B S :Manojit Saha & Somasroy Chakraborty | Mumbai / Kolkata February 22, 2014 Last Updated at 00:58 IST
Major setback to RBI's ambition of making foreign banks convert their branches into subsidiaries
Citibank has ruled out setting up a subsidiary in India and has officially informed the Reserve Bank of India about its decision.
The banking regulator was hoping to convince a few foreign banks to operate in India through wholly-owned subsidiaries (WOSes). But, according to people familiar with the development, Citibank recently wrote to RBI saying it had no plans to establish a WOS in India at this point.
The central bank’s initial effort to persuade foreign lenders to convert their branches into subsidiaries (between March 2005 and March 2009) for better regulatory oversight had failed due to absence of adequate incentives. However, this time, in its new subsidiarisation norms released in November 2013, RBI promised near-national treatment to foreign banks that opted for a subsidiary mode of presence.
Though most foreign banks appear reluctant to establish a subsidiary here, Citi is the only bank that has so far communicated this to the regulator, in writing. The bank’s desire not to set up a WOS in India was mentioned in its recent periodic report to RBI.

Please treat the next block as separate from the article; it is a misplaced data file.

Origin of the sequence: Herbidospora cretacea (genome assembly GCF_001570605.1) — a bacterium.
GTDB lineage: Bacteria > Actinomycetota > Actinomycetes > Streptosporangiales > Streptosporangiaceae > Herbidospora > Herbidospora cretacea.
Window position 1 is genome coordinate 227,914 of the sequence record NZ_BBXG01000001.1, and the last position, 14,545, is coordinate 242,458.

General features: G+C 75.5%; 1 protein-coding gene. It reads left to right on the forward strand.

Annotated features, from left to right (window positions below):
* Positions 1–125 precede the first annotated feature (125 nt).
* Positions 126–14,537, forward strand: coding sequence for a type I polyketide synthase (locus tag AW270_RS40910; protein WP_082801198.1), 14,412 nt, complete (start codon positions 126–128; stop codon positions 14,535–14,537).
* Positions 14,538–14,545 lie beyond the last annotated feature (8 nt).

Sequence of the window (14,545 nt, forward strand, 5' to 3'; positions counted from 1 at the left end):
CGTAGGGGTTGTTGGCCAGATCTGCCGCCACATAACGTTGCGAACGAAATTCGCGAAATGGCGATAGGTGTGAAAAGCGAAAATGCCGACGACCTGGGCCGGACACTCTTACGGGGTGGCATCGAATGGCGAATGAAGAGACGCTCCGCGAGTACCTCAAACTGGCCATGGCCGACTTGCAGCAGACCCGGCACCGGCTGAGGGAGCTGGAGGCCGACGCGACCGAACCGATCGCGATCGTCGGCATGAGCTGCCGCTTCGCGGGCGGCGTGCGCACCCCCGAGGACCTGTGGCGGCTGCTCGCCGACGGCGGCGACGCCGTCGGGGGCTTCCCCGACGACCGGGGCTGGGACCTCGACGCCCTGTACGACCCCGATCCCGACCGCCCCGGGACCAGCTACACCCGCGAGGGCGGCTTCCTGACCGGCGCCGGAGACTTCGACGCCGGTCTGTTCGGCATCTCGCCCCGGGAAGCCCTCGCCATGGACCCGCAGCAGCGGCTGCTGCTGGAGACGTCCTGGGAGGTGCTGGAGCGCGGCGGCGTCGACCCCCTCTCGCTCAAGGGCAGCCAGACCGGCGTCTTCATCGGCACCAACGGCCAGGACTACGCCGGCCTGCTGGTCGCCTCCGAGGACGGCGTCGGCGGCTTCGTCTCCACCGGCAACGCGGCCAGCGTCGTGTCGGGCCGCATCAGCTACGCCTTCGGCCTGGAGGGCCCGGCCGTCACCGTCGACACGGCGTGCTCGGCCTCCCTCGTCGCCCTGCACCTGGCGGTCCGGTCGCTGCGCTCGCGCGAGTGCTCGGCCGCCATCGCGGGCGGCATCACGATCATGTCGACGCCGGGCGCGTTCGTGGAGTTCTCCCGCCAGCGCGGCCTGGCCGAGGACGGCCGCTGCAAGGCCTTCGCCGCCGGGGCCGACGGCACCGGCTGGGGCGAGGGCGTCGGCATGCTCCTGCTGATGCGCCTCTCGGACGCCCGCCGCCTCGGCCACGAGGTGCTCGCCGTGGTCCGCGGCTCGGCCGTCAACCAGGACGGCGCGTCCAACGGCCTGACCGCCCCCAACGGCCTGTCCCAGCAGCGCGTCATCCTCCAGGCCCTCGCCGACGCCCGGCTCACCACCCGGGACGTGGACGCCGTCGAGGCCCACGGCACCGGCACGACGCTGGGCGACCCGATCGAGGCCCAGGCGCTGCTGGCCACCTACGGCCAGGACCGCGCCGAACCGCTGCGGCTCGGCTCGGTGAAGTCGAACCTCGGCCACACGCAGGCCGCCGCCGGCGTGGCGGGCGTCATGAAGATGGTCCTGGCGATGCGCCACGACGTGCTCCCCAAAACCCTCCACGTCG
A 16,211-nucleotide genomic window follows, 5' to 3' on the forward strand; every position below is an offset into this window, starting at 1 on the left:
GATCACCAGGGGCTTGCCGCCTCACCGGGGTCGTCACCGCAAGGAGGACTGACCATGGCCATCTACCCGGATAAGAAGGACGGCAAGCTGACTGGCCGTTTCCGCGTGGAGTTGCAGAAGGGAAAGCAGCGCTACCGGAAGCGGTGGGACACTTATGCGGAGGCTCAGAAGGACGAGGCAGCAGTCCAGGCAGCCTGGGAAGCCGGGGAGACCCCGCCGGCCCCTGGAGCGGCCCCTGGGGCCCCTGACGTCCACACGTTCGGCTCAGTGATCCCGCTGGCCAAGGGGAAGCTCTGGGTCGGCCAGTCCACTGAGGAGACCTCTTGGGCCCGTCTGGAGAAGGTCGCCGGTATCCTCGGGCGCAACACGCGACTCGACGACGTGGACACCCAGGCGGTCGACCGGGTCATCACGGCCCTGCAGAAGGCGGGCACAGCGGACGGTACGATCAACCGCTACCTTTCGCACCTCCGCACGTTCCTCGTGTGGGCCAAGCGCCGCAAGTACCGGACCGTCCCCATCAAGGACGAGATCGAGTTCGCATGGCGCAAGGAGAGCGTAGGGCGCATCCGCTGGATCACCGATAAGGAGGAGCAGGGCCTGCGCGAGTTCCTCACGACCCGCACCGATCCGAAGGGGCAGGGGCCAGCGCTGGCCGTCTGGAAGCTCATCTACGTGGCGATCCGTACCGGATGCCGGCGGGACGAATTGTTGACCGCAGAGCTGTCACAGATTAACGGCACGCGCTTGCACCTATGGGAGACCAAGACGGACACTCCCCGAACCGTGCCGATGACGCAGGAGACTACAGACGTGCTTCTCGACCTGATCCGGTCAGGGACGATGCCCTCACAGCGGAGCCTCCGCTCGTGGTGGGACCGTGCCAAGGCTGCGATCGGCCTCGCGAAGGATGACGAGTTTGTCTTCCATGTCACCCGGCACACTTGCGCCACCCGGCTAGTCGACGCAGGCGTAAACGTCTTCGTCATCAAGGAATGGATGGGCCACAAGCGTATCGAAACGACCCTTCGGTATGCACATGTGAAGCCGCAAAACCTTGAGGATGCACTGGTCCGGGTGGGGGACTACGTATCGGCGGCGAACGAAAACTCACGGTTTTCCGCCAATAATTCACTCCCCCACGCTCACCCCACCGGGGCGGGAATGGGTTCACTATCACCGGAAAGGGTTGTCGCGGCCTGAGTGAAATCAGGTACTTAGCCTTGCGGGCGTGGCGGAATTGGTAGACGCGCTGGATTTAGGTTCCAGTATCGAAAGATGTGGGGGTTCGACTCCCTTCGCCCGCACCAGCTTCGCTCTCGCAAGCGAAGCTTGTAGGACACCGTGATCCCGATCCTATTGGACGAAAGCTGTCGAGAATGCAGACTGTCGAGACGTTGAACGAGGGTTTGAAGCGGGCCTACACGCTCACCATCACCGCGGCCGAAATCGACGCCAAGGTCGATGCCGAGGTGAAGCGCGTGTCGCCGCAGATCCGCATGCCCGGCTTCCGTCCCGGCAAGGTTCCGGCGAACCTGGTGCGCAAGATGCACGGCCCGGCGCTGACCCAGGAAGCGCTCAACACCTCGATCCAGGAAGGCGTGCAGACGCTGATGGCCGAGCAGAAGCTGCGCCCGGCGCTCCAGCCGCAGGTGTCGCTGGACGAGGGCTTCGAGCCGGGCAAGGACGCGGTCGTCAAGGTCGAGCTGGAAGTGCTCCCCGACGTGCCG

Citi confirmed it had no plans to convert its India branches into a subsidiary. “At this point, Citi does not have plans to establish a local subsidiary,” a spokesperson for Citi told Business Standard in an e-mail.
Bankers felt the reciprocity clause in RBI’s guidelines probably deterred Citi from opting for a subsidiary mode of presence. According to the new norms, foreign banks will be given unfettered branch access in India after establishing a WOS, provided their home countries allow Indian lenders to open branches without much restrictions.
“Indian banks are not allowed to expand networks freely in the US. Citi, being a US-based bank, would have found it difficult to convince the regulator in getting a near-national treatment in branch expansion here,” said a banker who did not wish to be named.
Sources said uncertainty on stamp duty and certain areas of taxation, and the need for rural presence might also have influenced Citi’s decision.
Bankers also pointed out that RBI had not made subsidiarisation mandatory for foreign banks that entered India before August 2010, leaving to many of them, including Citi, the option of not creating a WOS in India. According to RBI data, Citi opened its first branch in India in 1963. It currently has 42 branches across the country and three unused branch licences.
* Near-national treatment in branch expansion not guaranteed due to reciprocity clause
* Need to have significant presence in rural/unbanked regions
* Lack of clarity on tax sops, stamp duty relaxation